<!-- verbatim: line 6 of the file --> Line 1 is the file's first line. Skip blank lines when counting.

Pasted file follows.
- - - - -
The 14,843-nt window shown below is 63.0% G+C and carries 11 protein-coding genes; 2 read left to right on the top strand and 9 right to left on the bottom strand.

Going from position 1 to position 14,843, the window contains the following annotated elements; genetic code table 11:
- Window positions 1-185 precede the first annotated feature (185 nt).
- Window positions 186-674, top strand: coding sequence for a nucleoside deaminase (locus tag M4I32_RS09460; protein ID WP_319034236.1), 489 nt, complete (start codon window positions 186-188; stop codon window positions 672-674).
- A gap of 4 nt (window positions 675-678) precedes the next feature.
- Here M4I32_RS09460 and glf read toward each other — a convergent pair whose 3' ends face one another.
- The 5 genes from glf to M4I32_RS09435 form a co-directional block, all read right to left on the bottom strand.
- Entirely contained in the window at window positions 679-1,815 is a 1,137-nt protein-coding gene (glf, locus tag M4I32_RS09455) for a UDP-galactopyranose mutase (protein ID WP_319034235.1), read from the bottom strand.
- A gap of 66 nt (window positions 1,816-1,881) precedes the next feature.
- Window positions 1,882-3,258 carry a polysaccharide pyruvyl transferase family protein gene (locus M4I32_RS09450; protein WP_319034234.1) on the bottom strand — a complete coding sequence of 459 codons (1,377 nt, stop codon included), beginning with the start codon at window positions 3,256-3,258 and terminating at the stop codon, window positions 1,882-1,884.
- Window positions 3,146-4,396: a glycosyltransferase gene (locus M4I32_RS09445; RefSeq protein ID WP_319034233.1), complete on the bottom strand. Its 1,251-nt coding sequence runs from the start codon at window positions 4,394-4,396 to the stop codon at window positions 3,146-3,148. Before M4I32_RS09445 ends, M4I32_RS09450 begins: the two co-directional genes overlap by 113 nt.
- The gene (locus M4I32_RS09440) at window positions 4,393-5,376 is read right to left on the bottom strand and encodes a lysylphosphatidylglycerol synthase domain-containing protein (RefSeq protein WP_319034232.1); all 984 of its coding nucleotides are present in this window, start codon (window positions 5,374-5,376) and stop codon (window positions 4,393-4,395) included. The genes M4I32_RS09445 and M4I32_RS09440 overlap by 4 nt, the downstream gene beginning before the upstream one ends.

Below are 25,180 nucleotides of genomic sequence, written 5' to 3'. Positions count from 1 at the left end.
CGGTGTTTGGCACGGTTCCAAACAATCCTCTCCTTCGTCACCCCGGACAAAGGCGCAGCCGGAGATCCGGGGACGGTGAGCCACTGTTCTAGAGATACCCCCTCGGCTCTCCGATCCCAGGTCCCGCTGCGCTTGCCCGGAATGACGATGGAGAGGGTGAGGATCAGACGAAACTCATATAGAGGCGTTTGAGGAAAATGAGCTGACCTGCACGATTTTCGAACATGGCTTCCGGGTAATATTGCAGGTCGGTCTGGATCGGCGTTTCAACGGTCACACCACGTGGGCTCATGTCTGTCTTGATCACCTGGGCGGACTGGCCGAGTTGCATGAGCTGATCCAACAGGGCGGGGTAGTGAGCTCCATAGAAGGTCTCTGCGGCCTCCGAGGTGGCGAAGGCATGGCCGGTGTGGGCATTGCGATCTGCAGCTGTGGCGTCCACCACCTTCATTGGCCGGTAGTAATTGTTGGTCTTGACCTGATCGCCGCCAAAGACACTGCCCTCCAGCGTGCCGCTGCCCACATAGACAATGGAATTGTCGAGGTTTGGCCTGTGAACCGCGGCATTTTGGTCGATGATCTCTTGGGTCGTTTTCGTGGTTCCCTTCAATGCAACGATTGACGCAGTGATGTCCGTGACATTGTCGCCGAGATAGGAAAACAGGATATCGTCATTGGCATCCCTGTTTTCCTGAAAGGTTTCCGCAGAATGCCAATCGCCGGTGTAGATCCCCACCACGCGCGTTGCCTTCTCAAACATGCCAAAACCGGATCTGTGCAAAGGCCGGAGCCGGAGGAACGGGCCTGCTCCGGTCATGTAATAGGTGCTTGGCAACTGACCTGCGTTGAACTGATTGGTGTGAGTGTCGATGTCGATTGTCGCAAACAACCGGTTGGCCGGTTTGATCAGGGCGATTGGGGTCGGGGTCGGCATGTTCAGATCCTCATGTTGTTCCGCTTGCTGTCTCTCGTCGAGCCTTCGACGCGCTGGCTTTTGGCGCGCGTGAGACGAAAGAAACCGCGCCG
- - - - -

- Here M4I32_RS09460 and glf read toward each other — a convergent pair whose 3' ends face one another.